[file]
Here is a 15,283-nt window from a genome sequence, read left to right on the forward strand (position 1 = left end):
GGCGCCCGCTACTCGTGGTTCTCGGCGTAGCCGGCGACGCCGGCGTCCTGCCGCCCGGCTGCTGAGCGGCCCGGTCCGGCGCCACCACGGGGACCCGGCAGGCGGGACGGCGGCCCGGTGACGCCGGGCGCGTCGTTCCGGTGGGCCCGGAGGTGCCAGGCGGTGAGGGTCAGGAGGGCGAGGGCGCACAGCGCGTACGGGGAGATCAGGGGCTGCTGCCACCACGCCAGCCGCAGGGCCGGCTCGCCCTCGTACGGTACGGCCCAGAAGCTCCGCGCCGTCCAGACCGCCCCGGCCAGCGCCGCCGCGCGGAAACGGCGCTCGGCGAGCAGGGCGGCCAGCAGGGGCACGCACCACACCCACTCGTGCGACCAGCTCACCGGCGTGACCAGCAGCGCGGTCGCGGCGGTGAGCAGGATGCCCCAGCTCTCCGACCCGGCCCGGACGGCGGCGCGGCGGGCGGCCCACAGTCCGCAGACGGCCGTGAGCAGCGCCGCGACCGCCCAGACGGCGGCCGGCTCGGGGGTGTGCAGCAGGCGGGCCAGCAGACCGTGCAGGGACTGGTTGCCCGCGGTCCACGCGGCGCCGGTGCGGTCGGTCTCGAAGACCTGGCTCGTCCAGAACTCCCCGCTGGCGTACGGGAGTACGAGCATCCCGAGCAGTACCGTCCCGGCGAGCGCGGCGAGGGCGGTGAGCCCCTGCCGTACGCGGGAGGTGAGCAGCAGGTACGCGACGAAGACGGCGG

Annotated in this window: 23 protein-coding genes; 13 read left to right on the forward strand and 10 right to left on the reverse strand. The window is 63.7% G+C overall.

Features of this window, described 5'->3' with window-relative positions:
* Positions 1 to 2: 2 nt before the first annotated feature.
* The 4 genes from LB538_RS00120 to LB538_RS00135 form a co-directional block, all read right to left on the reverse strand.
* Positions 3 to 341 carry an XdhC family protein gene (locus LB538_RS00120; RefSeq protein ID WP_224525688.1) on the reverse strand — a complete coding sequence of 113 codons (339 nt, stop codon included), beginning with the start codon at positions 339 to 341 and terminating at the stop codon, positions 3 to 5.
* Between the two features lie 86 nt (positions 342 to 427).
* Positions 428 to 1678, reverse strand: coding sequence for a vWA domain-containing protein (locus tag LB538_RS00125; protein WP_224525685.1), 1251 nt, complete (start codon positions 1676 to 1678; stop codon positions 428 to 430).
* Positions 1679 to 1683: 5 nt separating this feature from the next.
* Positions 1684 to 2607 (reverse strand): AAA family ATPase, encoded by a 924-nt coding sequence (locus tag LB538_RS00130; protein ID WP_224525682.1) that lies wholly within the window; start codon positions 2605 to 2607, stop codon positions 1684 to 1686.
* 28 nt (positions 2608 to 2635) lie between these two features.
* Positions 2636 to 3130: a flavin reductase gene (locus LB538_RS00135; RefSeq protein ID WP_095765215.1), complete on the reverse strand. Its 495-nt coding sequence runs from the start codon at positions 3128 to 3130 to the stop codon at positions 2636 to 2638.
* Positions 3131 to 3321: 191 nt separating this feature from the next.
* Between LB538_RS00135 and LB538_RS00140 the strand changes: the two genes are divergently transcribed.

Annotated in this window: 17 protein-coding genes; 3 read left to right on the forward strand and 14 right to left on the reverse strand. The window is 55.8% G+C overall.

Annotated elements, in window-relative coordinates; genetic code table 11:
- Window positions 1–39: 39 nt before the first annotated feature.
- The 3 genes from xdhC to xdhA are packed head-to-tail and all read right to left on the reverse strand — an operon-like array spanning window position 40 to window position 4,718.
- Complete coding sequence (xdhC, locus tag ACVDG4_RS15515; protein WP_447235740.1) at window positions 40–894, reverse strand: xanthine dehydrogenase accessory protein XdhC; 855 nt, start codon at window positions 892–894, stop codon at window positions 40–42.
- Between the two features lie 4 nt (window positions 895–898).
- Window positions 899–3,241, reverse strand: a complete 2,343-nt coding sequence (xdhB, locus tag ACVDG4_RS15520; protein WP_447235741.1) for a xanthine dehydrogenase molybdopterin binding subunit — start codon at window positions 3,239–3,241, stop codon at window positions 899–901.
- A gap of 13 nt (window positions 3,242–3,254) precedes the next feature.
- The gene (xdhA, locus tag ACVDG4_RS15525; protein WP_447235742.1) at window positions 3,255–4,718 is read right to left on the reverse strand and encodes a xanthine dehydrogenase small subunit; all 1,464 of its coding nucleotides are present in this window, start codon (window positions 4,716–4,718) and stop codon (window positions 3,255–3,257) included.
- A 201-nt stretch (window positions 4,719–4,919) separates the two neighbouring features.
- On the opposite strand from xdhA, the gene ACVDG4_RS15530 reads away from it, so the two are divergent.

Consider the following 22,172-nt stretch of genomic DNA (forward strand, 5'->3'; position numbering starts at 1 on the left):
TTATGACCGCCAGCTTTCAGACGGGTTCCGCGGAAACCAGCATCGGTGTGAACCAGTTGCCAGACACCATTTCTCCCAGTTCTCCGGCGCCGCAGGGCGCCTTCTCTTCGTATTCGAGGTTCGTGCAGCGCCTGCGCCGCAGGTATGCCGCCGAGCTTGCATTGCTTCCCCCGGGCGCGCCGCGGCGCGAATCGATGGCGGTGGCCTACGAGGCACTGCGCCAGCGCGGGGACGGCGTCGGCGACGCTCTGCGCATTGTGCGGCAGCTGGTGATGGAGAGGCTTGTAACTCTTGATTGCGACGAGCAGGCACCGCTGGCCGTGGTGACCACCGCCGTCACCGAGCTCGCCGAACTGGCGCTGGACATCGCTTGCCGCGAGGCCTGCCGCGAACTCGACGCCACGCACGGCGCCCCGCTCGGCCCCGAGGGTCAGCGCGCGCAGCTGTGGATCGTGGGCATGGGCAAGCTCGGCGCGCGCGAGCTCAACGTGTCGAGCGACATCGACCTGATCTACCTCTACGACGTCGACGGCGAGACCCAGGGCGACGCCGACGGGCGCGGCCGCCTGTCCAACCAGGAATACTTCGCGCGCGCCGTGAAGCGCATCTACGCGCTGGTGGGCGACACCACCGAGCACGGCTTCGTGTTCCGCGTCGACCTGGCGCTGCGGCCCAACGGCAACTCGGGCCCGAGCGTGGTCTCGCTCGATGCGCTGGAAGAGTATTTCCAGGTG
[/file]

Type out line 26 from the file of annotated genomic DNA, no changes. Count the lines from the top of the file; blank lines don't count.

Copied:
- On the opposite strand from xdhA, the gene ACVDG4_RS15530 reads away from it, so the two are divergent.